Since the device operates in an "auto-thermic" mode for a significant portion of its operating time, the warm-up burner 213 remains switched off after warm-up has taken place. As the warm-up burner 213 is located in a recessed horizontal, lower back wall location, aimed below the hearth 207, and can be isolated by using valve 218 this arrangement reduces the exposure of the hot gases that rise in the mixing chamber to the warm-up burner, thus reducing the likelihood of damage to the warm-up burner.

In this regard, a problem with vertical warm-up burner arrangements in the prior art is that hot gases can rise in the mixing chamber into the burner housing causing damage to the burner. A solution is to "cool" the burner by feeding air through it when it was not in use. Whilst the burner was cooled, uncontrolled air was introduced into the thermal treatment apparatus, allowing for uncontrolled reactions. Moving the location and orientation of the burner addresses these problems, and thus, air does not need to be forced through the burner to "cool" it. Additionally, in situations such as electrical failure or secondary air fan 212 malfunction, whereby the temperatures in the thermal treatment apparatus 200 may exceed those of normal operating conditions, the warm-up burner 213 is less likely to be damaged by backlash heat in the location disclosed in this invention.

Should the temperature in the thermal treatment apparatus 200, such as the temperature in the secondary chamber 208 drop to a lower than acceptable level, the warm-up burner 213 can be restarted by opening the isolation valve 218. Similarly, once the temperature has increased, and reached normal operating conditions, the warm-up burner 213 can be shut down and the isolation valve 218 closed.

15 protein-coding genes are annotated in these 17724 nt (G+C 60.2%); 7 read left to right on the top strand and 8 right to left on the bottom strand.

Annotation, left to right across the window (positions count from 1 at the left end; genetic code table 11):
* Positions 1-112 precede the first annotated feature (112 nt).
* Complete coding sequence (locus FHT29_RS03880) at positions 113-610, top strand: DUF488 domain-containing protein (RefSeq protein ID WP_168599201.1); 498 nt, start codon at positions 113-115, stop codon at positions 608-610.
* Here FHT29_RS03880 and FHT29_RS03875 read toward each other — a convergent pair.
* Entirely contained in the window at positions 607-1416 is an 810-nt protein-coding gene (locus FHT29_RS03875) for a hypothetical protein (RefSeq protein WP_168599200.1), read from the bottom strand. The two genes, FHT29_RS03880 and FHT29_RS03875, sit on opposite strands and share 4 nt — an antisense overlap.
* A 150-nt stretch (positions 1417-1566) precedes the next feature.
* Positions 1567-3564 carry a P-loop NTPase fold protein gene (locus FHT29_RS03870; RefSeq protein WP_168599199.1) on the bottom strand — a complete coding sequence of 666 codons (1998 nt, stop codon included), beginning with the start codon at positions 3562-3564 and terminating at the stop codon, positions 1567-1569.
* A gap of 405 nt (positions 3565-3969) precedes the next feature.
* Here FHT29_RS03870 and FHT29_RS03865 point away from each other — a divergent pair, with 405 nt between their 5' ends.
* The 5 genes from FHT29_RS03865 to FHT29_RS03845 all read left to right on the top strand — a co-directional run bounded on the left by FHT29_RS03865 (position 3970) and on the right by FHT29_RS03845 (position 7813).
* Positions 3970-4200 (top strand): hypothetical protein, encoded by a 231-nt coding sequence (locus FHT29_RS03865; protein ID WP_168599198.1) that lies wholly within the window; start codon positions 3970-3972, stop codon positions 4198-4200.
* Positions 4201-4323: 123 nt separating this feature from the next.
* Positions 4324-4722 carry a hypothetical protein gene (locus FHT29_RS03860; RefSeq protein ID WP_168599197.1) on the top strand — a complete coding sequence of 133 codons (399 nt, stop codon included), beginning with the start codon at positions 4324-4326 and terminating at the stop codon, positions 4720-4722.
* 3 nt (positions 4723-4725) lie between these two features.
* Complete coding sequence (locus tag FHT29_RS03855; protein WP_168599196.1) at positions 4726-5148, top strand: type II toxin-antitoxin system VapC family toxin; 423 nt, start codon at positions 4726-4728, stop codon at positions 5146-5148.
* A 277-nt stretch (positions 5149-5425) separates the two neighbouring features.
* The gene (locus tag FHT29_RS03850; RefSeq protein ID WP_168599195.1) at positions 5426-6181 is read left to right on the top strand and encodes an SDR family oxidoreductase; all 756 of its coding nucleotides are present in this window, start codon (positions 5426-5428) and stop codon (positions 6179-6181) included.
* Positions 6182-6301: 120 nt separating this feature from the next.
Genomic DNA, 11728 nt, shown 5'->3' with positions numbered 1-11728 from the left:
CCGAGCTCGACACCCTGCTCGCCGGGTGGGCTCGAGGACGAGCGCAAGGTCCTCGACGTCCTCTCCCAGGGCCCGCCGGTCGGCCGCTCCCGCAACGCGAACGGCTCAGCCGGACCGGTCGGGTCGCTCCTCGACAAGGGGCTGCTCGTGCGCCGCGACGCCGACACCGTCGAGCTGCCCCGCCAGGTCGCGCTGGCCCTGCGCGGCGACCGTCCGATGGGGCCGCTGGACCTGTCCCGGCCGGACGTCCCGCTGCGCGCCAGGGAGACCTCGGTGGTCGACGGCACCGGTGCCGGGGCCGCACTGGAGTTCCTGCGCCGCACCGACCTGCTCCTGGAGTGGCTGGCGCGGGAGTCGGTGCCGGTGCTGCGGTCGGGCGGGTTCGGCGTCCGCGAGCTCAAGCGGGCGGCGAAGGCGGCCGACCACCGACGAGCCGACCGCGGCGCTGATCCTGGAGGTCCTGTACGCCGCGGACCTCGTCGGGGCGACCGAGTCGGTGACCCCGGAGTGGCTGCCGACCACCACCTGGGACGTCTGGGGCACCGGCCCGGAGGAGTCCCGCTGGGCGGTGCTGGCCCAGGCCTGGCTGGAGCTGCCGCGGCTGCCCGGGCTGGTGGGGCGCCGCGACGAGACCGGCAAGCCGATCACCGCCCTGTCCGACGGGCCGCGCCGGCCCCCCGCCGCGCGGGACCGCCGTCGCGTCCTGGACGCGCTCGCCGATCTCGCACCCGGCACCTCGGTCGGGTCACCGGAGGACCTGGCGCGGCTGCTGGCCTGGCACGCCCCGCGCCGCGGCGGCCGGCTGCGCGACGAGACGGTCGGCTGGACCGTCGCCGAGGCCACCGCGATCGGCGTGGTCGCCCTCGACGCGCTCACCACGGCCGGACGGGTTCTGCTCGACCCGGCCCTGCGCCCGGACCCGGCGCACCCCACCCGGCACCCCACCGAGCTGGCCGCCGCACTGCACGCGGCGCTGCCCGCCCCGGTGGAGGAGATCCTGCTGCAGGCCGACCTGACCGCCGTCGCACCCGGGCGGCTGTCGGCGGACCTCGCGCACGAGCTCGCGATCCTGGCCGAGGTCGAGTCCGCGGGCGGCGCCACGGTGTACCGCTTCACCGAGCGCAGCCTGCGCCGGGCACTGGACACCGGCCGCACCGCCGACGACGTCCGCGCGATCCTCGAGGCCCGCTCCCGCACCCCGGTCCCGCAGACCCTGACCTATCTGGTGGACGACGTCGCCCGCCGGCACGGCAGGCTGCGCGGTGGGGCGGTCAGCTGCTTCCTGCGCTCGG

Partition wall

A partition wall 236 is positioned between the mixing chamber 220 and the primary chamber 204, and defines the bottom limit of the opening 205. The partitioning wall 236 is positioned and dimensioned to block a flame from the warm-up burner 213 from entering the primary chamber 204. In this manner, the heating flame does not directly heat the waste material in the primary chamber 204, and therefore, does not abruptly overheat a localized area of waste. The partition wall 236 is variable in height for example by way of subtraction or addition of bricks, so as to allow "fine tuning" of the cross sectional area of the vent 205.

Separation wall

A separation wall 209 is provided underneath the hearth 207 with both faces of the wall in communication with the secondary chamber 208. This wall acts to guide the hot exhaust under the hearth 207, ensuring that the gases move towards one of the optional exhaust ducts 217. The wall 209 ensures that the hot exhaust gases are in communication with the hearth 207.